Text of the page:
Fun Spotted Sandpiper Facts For Kids

Divya Raghav
May 17, 2023 By Divya Raghav
Originally Published on Aug 05, 2021
Edited by Katherine Cook
Fact-checked by Shikha Sharma
Read these spotted sandpiper facts about an interesting bird species.
Age: 3-18
Read time: 7.7 Min

Spotted sandpipers, of the order Charadriiformes and family Scolopacidae, are birds from the Animalia kingdom. They are known as North American birds primarily inhabiting North America, primarily in the southern United States, and South America.

A spotted sandpiper is a small species of bird with an average length of 6-7 in (10-18 cm) and an average weight of around 1.2-1.8 oz (34-50 g).

These birds of North America bob while walking in the water to keep themselves safe from predators. Their teetering motion is commonly known as bobbing. Research says that this babbling of water confuses their predators and serves the very purpose of protection.

They are dark black, brownish, or gray with beautiful dark black spots. These spots tend to appear on their feathers only during the breeding season and gradually disappear when winter approaches. The presence of these beautiful spots gave them their name, spotted sandpipers.

These North American birds choose their habitat based on their diet as well as living requirements. Spotted sandpiper birds generally prey on a wide variety of small invertebrates such as midges, fish, mayflies, grasshoppers, crickets, beetles, worms, caterpillars, mollusks, crustaceans, spiders, and dead fish and prefer living close to water bodies.

The ideal period for reproduction is in May. It is common for sandpipers who are found in the north to reproduce during the summer. During the breeding season, females tend to become more active and full of potential.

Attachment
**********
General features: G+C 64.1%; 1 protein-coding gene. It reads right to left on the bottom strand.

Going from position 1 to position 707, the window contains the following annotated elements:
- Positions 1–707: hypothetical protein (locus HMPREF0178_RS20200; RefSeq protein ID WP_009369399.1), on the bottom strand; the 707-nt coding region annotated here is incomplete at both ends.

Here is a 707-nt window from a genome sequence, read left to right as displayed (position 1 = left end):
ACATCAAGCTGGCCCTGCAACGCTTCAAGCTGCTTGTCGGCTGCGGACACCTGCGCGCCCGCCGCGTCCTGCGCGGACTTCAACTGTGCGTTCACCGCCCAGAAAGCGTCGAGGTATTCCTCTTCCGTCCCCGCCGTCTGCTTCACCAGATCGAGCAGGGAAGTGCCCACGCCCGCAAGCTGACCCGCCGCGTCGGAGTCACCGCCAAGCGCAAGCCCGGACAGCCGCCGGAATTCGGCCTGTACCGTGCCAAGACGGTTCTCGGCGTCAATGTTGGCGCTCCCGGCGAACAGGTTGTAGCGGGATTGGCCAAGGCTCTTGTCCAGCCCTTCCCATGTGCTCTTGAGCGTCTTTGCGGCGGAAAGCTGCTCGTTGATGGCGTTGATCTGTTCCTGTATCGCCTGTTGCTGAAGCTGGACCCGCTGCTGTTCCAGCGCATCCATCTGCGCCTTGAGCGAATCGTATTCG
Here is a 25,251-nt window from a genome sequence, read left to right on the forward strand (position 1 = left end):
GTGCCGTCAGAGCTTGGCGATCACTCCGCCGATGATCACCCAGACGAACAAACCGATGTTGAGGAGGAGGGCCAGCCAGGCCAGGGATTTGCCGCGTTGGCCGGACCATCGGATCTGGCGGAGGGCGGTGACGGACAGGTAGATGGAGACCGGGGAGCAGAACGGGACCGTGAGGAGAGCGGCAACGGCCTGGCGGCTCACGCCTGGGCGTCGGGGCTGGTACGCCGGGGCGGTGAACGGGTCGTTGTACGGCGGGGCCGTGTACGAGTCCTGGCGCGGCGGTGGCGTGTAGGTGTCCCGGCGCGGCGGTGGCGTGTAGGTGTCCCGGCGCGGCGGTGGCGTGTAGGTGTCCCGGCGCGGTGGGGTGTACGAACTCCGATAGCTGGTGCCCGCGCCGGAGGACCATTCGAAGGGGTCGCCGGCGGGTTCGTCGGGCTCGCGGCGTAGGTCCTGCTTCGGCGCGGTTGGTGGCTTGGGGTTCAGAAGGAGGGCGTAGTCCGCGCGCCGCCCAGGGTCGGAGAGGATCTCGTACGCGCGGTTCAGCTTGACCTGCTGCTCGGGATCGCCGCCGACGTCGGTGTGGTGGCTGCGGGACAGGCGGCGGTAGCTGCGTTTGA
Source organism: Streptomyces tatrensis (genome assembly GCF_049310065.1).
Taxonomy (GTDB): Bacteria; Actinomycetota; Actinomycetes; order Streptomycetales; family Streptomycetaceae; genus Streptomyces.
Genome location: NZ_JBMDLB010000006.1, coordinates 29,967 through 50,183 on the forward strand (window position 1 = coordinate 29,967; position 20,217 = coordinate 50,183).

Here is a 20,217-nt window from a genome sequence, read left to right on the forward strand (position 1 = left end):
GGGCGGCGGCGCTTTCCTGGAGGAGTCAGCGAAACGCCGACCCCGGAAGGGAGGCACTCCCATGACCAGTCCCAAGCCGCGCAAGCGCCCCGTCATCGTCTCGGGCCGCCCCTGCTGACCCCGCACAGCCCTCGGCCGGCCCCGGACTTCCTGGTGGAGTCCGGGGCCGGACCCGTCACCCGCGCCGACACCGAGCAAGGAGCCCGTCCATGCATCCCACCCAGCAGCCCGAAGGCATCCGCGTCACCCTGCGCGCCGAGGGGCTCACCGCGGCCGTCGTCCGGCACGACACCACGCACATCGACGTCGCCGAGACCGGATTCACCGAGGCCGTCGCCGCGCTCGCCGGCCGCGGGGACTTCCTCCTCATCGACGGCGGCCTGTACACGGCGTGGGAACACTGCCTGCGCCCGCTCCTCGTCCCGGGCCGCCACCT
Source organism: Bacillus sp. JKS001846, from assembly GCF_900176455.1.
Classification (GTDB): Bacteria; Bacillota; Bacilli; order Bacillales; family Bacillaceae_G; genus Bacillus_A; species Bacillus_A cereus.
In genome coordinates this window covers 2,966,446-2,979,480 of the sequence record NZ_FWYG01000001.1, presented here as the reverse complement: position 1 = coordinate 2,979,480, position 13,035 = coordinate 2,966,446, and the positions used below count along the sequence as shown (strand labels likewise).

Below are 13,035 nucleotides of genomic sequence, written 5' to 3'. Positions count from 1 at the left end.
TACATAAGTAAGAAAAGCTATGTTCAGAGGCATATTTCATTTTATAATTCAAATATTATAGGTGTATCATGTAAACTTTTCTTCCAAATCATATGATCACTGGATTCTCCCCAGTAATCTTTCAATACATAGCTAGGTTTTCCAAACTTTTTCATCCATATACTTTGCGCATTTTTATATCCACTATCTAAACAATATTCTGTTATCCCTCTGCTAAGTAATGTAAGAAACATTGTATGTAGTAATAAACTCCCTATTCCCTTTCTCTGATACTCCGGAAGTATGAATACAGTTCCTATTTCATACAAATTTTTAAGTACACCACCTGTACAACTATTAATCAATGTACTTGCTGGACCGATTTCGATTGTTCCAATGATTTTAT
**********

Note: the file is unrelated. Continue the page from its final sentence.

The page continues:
The average litter size is three to five eggs with a 19 to 22 days incubation period. Chicks become mature enough to wander off within four weeks. A baby spotted sandpiper is known by different names such as a 'peep', 'swan', 'cygnet', and 'flapper'.

These birds are marked under Least Concern by wildlife organizations. However, they continue to face the threats of water population and loss of wetland habitat.

If you liked this article, then you can also read about western grebe and laughing gull.

Spotted Sandpiper Interesting Facts

What type of animal is a spotted sandpiper?

Spotted sandpipers are a species of birds that can be found in North America. They are of the order Charadriiformes, family Scolopacidae.

What class of animal does a spotted sandpiper belong to?

Spotted sandpipers that live in North America are birds belonging to the Aves class and the Scolopacidae family.

How many spotted sandpipers are there in the world?

There is no reliable data available regarding the population of spotted sandpipers in North America. According to the IUCN, they have a status of Least Concern, however, the population of these birds is declining at a fast pace due to habitat loss.

Where does a spotted sandpiper live?

Spotted sandpipers belong to North America, in particular the southern United States. They prefer living near rivers and streams.

They are small birds and usually tend to migrate during the winter and the breeding seasons. A wide variety of sandpipers can be easily found in grasslands, lawns, forests, fields, and parks in North America. It is the most common widespread breeding sandpiper in North America.

What is a spotted sandpiper's habitat?

This North American sandpiper species usually prefer inhabiting areas near water bodies such as rivers, lakes, oceans, and seas. However, a few can also be found in deserts and woody areas. They often breed and live in habitats ranging from sea level to around 2.92 mi (4,700 m) elevation either on the ground or in water.

Who do spotted sandpipers live with?

A spotted sandpiper in North America usually lives and migrates alone or in extremely small groups. A group of sandpipers is known as a 'bind' or a 'fling'.

How long does a spotted sandpiper live?